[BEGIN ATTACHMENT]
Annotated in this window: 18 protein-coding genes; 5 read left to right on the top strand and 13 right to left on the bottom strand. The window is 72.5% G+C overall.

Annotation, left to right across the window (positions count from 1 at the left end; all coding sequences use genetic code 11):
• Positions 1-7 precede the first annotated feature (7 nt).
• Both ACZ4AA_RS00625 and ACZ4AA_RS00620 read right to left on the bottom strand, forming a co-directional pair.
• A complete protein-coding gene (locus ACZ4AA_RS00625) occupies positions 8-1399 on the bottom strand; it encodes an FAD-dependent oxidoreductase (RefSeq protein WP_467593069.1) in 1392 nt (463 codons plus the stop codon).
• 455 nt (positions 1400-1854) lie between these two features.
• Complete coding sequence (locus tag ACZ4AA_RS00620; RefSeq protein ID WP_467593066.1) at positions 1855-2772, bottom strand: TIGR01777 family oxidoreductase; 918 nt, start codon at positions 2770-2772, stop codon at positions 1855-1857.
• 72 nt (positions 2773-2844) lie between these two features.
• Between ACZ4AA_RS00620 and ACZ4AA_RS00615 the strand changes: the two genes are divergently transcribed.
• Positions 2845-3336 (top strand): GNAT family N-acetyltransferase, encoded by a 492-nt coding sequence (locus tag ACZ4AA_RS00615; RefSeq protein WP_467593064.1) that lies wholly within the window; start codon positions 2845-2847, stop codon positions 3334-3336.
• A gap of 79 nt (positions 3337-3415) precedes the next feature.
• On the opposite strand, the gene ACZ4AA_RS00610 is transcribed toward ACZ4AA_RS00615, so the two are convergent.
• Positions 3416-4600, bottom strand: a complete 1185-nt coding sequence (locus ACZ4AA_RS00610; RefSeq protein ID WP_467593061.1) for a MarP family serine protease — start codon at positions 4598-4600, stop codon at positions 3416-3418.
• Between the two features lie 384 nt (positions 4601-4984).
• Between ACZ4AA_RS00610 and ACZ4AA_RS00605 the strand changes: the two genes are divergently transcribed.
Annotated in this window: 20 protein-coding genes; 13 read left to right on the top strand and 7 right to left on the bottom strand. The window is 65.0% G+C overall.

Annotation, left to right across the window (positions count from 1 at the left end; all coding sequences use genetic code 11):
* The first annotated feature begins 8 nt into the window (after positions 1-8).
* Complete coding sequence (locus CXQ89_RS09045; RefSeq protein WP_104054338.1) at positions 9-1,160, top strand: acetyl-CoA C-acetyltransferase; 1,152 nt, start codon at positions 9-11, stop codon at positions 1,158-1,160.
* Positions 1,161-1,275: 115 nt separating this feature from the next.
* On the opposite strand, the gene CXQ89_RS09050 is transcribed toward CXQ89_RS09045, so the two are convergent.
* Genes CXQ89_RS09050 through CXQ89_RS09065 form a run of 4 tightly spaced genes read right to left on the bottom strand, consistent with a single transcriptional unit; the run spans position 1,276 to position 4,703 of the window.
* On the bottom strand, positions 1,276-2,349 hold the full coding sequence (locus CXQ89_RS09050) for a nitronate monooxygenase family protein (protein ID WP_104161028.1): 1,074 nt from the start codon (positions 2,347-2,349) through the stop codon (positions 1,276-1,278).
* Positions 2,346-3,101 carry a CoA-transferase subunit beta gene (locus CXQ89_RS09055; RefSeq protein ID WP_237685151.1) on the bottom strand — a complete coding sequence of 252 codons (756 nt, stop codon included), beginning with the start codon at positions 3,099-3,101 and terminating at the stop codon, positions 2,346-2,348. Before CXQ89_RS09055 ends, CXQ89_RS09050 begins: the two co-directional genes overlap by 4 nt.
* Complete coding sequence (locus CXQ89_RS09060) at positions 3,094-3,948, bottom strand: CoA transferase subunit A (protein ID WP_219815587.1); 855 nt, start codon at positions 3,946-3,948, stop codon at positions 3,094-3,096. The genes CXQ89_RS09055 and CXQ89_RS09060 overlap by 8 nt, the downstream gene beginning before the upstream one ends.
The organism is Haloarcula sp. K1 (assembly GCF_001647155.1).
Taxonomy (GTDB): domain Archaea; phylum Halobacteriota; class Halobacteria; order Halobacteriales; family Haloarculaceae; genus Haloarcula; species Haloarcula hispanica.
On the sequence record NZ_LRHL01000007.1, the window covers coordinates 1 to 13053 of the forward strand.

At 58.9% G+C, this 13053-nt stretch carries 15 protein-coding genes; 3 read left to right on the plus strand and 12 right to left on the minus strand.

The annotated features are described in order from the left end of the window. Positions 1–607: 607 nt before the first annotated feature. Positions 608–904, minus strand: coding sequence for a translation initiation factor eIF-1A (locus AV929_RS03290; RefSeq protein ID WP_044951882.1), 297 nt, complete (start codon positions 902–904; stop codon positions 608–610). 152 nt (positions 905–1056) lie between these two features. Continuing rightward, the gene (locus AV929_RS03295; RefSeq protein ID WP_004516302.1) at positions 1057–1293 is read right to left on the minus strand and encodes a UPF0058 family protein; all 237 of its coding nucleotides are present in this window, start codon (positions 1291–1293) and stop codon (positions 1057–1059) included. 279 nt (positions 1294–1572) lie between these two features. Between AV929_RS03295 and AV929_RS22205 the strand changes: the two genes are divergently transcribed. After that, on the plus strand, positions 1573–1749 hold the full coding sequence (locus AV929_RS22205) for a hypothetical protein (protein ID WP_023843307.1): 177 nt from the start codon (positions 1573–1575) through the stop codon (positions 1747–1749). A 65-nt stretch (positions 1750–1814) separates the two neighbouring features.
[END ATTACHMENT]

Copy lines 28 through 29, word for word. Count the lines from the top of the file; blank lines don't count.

On the sequence record NZ_LRHL01000007.1, the window covers coordinates 1 to 13053 of the forward strand.

At 58.9% G+C, this 13053-nt stretch carries 15 protein-coding genes; 3 read left to right on the plus strand and 12 right to left on the minus strand.